With the absolute mess that the Biden administration and the Democrats have made of the economy, foreign issues, the border problem, and other concerns, it seems that the Republicans are in the winning position going into the midterm elections and the startup of the 2024 presidential election.
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But even though there are some polls that show this is the case, there are polls that show Americans at large are considering if they are better off with Republicans leading.
McKenna of Daily Caller looks at the generic ballot: “Are you planning to vote for the Republican or the Democrat candidate in 2022?”
Right now, the generic ballot responses are all over the map, ranging from plus 4 percentage points for the Democrats (Politico) to plus 8 for the Republicans (Rasmussen). The average — which should be avoided because they are not statistically healthy — is plus 1.9% for the Republicans.
As always, some perspective is in order. In 1994, the Republicans performed 6 points better (51.5% to 45%) than the Democrats with respect to total votes cast in House races. In 2010, they did about the same (51.3% to 44.7%).
The narrowness of the generic ballot advantage is an outlier. All of the opinion research out there indicates that the Democrats, broadly speaking, are in trouble because of the national mood, because of concerns about inflation and the economy, because of the general hopelessness of Team Biden.
He points out that data shows Republicans need to show the public that their platform will restore American, and not just flip the problems.
Let’s take a look at one survey, probably the best of the bunch so far, which illustrates the challenge facing Republicans. ABC/Washington Post executed a survey of 907 registered voters nationwide at the very end of April. It showed all the usual results — big Republican advantages with respect to inflation (plus 19), crime (plus 12), and the economy (plus 14) — and a president sinking (minus 10).
That all tracks with pretty much every other survey conducted since the disaster in Afghanistan. The interesting result, and one that also tracks with other opinion research, is that despite this, respondents only gave the Republicans a one-point advantage in the generic congressional ballot.
Or, maybe you’re a Harvard man. The Harvard/Harris team surveyed 1308 registered voters in late June. That survey, too, showed the usual results — 70% of respondents think we are on the wrong track; 88% think we are or will be in a recession shortly; President Joe Biden’s approval is net negative (20 points). Despite this, the generic ballot question was split 50-50.
These results are consistent with other lots of opinion research executed over the last few months, which consistently indicates voters identify both the economy and president as failing enterprises. At the same time, voters seem unwilling to commit fully to changing congressional horses, as the generic ballot results bounce around both the margin of error and the centerline.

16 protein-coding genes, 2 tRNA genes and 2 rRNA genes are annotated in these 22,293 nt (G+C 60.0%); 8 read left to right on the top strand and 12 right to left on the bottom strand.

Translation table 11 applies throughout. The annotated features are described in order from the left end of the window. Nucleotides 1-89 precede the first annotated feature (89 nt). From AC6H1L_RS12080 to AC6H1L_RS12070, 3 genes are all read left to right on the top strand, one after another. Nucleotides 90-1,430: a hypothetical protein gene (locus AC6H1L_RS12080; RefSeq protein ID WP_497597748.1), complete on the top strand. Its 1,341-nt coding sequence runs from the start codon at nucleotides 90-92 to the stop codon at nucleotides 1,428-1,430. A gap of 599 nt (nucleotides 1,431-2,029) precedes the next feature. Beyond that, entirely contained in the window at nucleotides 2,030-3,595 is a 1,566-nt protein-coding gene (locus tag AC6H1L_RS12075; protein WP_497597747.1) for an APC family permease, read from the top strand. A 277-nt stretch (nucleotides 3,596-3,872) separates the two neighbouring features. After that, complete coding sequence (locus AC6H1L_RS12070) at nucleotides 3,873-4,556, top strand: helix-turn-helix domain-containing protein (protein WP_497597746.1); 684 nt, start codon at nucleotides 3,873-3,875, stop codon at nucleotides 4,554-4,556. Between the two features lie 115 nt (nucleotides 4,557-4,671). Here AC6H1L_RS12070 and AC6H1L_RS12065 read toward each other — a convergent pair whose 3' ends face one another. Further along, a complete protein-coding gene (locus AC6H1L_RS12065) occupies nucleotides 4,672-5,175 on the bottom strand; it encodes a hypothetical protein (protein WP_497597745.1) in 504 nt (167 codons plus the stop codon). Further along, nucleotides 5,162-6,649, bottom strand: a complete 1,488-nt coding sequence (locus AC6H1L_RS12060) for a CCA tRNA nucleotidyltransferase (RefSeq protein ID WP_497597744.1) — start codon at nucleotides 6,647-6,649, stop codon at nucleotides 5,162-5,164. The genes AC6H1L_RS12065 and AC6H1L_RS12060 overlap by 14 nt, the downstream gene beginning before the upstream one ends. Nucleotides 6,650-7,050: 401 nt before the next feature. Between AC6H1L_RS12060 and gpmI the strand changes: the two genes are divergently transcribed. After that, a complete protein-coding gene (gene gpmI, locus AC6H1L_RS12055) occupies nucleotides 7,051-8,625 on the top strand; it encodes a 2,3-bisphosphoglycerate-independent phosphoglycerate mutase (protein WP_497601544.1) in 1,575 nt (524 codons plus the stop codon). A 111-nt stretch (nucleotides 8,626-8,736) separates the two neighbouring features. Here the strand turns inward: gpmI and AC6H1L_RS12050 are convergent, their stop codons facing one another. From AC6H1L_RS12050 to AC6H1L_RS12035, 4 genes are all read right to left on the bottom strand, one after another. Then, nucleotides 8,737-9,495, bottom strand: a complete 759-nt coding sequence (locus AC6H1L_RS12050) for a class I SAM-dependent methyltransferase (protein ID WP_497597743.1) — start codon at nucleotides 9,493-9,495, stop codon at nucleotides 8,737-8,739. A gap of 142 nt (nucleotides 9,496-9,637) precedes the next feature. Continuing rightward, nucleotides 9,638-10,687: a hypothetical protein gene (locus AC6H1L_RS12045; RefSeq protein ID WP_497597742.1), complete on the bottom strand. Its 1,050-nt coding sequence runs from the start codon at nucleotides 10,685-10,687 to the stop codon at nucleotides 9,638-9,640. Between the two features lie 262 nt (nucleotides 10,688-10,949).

He notes that it is interesting that voters are not convinced anyone else can do better than the feeble administration that currently presides over the White House.
What they are uncertain about is whether giving Republicans control of congress will make it any better. One can hardly blame them. The Republicans have, for the most part, steadfastly refused to indicate what they might do if given control of the legislative branch, and have, in the last few years, shown an alarming and enduring preference for an adolescent obsession with social media rather than a willingness to engage on the substance of policy.
They should at least be thinking about arranging difficult votes on spending rescissions, energy independence, carbon taxes, border security, crime, etc. They may be; however, none of that is evident at the moment.
Daily Caller’s McKenna also writes that the Republican effort to bring the 2020 election fraud to light is seen as a futile attempt by some Republican voters.
Finally, it is likely that the ongoing and pointless obsession with the 2020 elections by perhaps as much as a third of Republican voters makes voters wonder whether that a Republican congress will be productive and helpful in righting the ship of state.
A poll by Politico showed that American voters are more concerned with the overwhelming economic issues at the moment.
Asking “which of three voting reform ideas should be ‘the top priority’ for Congress to pass: reforming Congress’ role in counting Electoral votes, expanding voting access in federal elections, or expanding oversight of states’ changes to voting practices. the response was underwhelming.
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The winning answer was “None of the above” with a whopping 32%.
Politico noted,” This isn’t surprising. Political reform can be arcane and difficult to follow, and it is rarely as important to voters as bread-and-butter issues like the economy, national security, and education.”
The poll bore out Politico’s statement, as it showed that as far as voting reform, 31% favor reform, 24% probably favor reform, 20% do not favor reform, and 25% don’t know or have no opinion, which Politico chalks up to they” don’t know what the heck we are talking about.”